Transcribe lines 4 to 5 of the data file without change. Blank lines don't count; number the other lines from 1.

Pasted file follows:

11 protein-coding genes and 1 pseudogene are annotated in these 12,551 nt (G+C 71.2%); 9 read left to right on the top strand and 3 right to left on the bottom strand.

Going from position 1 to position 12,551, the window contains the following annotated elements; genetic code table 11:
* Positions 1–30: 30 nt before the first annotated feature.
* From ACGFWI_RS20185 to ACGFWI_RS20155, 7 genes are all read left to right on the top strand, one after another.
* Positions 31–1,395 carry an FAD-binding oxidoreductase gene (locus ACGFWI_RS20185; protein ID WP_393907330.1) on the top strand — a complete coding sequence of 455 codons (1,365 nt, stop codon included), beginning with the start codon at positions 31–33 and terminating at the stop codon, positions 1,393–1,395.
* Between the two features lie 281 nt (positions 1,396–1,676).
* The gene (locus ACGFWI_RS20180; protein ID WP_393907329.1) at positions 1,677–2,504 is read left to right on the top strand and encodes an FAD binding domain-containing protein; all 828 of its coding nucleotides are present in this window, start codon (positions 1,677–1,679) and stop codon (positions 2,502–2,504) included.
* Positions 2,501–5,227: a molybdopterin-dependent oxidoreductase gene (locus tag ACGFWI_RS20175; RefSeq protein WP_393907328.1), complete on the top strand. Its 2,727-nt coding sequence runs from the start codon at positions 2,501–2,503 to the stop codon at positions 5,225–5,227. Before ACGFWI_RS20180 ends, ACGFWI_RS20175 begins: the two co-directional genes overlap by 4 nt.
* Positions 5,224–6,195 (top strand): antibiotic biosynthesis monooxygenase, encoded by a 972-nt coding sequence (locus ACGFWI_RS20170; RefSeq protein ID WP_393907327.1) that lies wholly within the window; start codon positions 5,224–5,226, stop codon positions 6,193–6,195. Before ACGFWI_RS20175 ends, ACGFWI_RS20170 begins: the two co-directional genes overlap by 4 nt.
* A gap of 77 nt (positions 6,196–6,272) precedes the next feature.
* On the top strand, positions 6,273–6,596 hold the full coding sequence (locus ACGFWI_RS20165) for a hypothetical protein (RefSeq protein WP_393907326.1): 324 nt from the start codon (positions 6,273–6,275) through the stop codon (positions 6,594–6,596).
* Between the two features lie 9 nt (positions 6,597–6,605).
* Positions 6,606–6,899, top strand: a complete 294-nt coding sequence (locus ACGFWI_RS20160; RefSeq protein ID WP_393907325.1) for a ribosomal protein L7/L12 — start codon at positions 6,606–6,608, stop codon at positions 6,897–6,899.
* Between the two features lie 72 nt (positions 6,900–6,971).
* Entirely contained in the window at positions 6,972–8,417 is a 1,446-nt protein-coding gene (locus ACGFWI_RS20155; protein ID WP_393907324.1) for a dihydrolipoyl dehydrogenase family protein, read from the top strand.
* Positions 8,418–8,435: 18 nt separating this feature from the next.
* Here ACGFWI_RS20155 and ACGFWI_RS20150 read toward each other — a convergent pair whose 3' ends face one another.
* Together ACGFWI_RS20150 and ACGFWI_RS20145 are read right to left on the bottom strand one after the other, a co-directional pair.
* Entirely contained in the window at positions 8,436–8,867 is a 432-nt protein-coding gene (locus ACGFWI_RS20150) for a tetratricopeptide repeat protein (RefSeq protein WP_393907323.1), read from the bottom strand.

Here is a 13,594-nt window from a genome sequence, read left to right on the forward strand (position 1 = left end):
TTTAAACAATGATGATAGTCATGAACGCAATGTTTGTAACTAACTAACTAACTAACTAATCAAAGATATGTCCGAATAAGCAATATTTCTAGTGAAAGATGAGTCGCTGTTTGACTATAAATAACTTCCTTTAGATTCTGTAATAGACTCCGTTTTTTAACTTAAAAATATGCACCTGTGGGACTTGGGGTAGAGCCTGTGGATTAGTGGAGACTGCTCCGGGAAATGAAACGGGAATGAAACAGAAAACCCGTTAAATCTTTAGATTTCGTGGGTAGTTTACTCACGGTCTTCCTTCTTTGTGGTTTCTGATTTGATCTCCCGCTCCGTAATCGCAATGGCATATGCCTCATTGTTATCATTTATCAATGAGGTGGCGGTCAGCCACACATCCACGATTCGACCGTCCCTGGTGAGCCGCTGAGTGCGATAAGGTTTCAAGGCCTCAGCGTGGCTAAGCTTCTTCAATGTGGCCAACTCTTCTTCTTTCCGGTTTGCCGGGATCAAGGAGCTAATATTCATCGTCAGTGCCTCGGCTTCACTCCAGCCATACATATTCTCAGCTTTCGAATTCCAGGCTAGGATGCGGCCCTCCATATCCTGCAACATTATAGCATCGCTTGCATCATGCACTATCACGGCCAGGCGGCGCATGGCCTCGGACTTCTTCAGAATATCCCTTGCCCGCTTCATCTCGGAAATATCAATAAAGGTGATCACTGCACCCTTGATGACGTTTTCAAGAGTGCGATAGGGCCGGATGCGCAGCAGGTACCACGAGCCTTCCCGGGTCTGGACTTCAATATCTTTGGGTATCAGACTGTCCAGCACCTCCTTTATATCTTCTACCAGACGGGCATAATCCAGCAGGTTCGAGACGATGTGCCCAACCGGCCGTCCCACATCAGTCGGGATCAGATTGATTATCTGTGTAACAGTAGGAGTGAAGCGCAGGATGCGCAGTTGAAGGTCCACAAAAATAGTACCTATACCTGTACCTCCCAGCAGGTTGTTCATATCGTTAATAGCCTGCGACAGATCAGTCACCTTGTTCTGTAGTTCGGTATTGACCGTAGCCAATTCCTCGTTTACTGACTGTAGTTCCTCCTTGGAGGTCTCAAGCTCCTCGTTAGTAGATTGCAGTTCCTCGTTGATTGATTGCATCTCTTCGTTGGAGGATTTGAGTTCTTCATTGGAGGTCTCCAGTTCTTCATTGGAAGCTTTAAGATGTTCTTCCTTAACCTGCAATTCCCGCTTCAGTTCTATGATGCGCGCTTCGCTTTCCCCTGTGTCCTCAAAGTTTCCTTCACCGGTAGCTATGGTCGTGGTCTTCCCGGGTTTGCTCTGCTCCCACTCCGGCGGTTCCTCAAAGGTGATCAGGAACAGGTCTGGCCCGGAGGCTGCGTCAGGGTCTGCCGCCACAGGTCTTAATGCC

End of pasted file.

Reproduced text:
* From ACGFWI_RS20185 to ACGFWI_RS20155, 7 genes are all read left to right on the top strand, one after another.
* Positions 31–1,395 carry an FAD-binding oxidoreductase gene (locus ACGFWI_RS20185; protein ID WP_393907330.1) on the top strand — a complete coding sequence of 455 codons (1,365 nt, stop codon included), beginning with the start codon at positions 31–33 and terminating at the stop codon, positions 1,393–1,395.